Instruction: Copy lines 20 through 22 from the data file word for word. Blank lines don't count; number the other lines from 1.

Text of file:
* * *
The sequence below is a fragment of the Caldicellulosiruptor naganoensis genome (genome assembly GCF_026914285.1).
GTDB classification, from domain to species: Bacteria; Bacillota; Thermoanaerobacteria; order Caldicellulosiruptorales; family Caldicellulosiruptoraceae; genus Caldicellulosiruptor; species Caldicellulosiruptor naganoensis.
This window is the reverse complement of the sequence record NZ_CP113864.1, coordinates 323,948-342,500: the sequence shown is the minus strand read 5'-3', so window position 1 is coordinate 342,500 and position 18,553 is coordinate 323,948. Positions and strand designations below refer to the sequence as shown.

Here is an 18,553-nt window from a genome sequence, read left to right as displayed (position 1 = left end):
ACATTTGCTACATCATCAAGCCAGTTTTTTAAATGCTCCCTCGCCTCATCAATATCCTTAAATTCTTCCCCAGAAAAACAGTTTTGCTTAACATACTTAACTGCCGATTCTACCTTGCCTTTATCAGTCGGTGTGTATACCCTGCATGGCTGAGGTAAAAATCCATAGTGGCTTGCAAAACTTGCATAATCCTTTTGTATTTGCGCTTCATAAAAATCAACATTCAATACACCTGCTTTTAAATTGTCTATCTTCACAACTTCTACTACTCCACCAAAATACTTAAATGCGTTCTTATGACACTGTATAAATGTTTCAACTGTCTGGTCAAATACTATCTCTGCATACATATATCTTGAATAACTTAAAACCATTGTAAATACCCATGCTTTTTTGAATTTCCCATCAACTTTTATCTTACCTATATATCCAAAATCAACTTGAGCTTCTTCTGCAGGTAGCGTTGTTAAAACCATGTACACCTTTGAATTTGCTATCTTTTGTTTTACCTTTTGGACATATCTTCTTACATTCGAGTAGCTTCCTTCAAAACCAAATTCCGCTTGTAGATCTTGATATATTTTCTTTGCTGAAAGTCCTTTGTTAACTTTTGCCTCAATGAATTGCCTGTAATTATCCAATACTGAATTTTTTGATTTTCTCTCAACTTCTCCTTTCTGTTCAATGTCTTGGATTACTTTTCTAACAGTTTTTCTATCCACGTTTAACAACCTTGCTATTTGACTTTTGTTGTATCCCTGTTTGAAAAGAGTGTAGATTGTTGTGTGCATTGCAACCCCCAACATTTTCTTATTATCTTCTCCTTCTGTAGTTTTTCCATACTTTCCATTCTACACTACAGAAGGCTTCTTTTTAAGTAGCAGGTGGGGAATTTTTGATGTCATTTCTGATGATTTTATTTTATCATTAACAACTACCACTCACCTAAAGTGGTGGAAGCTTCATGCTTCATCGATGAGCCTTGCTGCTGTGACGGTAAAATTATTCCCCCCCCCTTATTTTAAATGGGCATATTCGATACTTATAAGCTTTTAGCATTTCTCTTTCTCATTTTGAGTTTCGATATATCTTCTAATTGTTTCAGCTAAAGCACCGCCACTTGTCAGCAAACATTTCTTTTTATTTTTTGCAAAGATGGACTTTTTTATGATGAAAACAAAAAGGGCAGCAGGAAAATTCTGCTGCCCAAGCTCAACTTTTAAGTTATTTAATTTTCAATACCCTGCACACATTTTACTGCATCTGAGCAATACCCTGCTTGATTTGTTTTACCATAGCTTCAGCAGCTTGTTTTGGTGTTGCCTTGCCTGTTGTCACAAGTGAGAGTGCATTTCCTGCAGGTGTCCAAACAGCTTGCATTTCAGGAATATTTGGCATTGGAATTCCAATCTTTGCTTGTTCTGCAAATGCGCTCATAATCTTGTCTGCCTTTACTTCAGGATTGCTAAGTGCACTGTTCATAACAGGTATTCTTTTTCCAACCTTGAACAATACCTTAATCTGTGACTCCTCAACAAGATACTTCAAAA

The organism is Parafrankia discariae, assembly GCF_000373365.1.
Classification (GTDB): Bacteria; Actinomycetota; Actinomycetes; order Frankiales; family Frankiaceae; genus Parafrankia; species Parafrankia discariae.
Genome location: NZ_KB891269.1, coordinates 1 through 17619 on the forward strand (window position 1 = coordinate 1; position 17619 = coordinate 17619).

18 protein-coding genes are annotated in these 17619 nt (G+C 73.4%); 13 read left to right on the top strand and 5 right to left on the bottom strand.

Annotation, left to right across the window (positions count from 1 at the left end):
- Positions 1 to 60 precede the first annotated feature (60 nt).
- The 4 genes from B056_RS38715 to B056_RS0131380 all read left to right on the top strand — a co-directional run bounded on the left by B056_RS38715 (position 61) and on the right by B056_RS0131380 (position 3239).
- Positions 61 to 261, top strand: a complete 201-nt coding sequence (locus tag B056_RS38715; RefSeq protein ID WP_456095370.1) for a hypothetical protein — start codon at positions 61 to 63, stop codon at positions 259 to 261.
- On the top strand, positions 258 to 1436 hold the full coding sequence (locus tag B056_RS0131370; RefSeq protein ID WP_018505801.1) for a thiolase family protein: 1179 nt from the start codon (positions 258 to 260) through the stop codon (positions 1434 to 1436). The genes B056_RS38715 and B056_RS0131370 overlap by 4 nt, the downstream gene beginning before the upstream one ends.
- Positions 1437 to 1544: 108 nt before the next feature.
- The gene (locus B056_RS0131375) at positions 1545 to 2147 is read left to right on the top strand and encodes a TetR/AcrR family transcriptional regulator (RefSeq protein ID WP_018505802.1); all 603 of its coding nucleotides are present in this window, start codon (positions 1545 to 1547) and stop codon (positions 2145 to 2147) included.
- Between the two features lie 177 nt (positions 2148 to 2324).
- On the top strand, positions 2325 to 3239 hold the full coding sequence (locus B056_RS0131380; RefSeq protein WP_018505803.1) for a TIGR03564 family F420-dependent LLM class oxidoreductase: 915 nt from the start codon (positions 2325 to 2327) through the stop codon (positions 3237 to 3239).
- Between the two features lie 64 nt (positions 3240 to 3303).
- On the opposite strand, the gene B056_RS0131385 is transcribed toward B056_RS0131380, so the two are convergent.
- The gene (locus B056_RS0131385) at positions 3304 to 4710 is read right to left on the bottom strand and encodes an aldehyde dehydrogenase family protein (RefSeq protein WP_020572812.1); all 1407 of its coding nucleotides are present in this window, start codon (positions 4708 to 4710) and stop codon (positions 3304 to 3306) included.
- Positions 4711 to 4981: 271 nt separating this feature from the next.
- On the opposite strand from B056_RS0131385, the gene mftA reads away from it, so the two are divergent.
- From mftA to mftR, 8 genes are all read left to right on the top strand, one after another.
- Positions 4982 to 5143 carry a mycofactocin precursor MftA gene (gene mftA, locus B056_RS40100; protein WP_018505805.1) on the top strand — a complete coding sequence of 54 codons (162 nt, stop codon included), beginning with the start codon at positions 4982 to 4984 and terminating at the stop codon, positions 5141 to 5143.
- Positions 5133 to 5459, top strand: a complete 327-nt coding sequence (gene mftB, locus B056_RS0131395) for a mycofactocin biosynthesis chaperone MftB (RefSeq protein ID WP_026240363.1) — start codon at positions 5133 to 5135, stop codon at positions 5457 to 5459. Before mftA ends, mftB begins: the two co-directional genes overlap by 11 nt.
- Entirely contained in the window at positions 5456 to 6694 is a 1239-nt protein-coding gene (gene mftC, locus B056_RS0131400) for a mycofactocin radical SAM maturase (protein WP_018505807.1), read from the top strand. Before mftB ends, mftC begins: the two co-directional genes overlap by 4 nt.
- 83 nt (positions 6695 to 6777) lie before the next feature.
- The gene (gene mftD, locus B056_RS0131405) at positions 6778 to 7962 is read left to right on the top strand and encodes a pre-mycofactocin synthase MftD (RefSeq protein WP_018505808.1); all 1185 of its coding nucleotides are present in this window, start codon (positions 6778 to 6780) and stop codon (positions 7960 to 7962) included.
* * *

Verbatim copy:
- On the opposite strand, the gene B056_RS0131385 is transcribed toward B056_RS0131380, so the two are convergent.
- The gene (locus B056_RS0131385) at positions 3304 to 4710 is read right to left on the bottom strand and encodes an aldehyde dehydrogenase family protein (RefSeq protein WP_020572812.1); all 1407 of its coding nucleotides are present in this window, start codon (positions 4708 to 4710) and stop codon (positions 3304 to 3306) included.
- Positions 4711 to 4981: 271 nt separating this feature from the next.